Sunday, April 5, 2009

African-American artists & writers in the 1950s & 60s (per 2)

Black Arts Movement (site 1)
This site is written by a person, so it's like a essay. It talks about black art moements in the 1960's. It has a lot of information and it is written by a person named Kaluma Ya Salaam. The site is credible because the link ends with a EDU (short for education). It also gives us names of some important African Americans who were writers or artists and how they contributed to the movements. There are also examples of quotes spoken by these people in this website.

Black Arts Movement (site 2)
This is a site that talks about a book dedicated to this subtopic. It's also very reliable because it's url ends with a EDU. The website has a summary of the book that deals with black art's movements. It's more like a reference site that can help you find something if you were looking for it. There are more sources available on the topic on that site.


Paul Robeson (site 1)
Paul Robeson was the youngest of his family and was the grandson of slaves and a son of a minister. He was Valedictorian of Rutgers University. He was great in many sports, got a degree from a law school, and also got married. He starred in many films to get the voice for blacks right making him known all over the world wherever he traveled to.

Paul Robeson (site 2)
Paul Robeson was an all American football player and was most talented in the 20th century. He was a very controversial figure from his criticism of American racism. His father taught him many things that helped him in life. Paul Robeson became to understand more about writing and is known as a worldwide symbol of resistance and oppression.


James Baldwin (site 1)
Baldwin is a bright child and was very active in the community. Even though he had jobs that were poorly paid and was very tiring, he still kept on going on with life. He enjoys participating in the struggles in the community and writes about them in his books.

James Baldwin (site 2)


Langston Hughes (site 1)
This website is about the life of Langston Hughes and the things in life that he liked to do where they liked to go. This website says where he liked to live, some of the types of music he liked, and other things he liked and disliked. This website also included one of his poems. The website talks about when he was born and his life as a child in school.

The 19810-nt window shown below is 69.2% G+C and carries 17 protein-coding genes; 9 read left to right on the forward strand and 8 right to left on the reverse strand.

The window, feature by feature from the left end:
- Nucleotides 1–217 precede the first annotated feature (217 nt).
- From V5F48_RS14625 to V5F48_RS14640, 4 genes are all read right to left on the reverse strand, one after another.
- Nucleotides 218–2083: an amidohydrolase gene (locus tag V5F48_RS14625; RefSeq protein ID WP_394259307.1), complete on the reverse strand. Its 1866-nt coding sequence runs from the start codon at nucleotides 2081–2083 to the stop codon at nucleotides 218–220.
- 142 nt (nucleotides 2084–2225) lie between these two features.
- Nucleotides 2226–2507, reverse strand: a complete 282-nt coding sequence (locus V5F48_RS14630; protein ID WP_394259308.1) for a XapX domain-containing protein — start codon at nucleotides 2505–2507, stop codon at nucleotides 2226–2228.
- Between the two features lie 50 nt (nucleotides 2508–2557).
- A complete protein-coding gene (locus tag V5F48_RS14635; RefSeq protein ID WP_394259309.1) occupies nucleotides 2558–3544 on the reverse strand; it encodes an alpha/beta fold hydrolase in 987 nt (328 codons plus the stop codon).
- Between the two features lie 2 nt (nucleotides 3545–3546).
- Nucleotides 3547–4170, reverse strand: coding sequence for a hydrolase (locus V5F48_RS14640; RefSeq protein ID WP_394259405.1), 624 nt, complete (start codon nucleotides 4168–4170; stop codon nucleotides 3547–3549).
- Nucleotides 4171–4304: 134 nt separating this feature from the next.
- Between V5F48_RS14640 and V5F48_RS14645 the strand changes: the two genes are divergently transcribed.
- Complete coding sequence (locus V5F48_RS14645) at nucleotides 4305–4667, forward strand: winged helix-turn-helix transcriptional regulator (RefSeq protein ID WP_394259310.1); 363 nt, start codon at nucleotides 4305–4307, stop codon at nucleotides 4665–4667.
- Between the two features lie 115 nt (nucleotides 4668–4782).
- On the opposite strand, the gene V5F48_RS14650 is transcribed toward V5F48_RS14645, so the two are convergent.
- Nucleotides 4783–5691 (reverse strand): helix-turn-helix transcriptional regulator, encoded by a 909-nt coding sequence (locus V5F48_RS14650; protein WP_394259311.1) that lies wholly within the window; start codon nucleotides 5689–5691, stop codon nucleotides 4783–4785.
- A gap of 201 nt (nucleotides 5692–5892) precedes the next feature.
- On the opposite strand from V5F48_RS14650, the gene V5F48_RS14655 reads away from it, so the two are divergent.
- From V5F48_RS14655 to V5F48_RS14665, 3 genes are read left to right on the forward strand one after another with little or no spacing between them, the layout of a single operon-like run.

Langston Hughes (site 2)
This website is a new piece by composer Laura Karpman called Ask Your Mama, featuring the poetry of Langston Hughes. This song was influenced by Langston Hughes' poem Ask Your Mama: 12 Moods for Jazz. The website has a interview of the composer talking about what attracted her to the poem and where a she was at the time she saw the poem which has a lot to do with why she wrote the piece. Karpman says how she feels about Langston Hughes as a writer.


Hansberry's work as an artist and a writer (site 1)
On this site, you are able to find a brief biography of Lorraine Hansberry and the events in her life that inspired her later in her works. The site also have brief introduction of her play, A Raisin in the Sun. There were also analysis from authors and teachers.

Hansberry's work as an artist and a writer (site 2)
This website has a short description of A Raisin in the Sun and how Hansberry's work was inspired by Langston Hughes. Her work has significance to the American history because she was the first African American woman to write a play that was produced on Broadway. Also the site had mentioned other important people who changed American history like martin Luther king.

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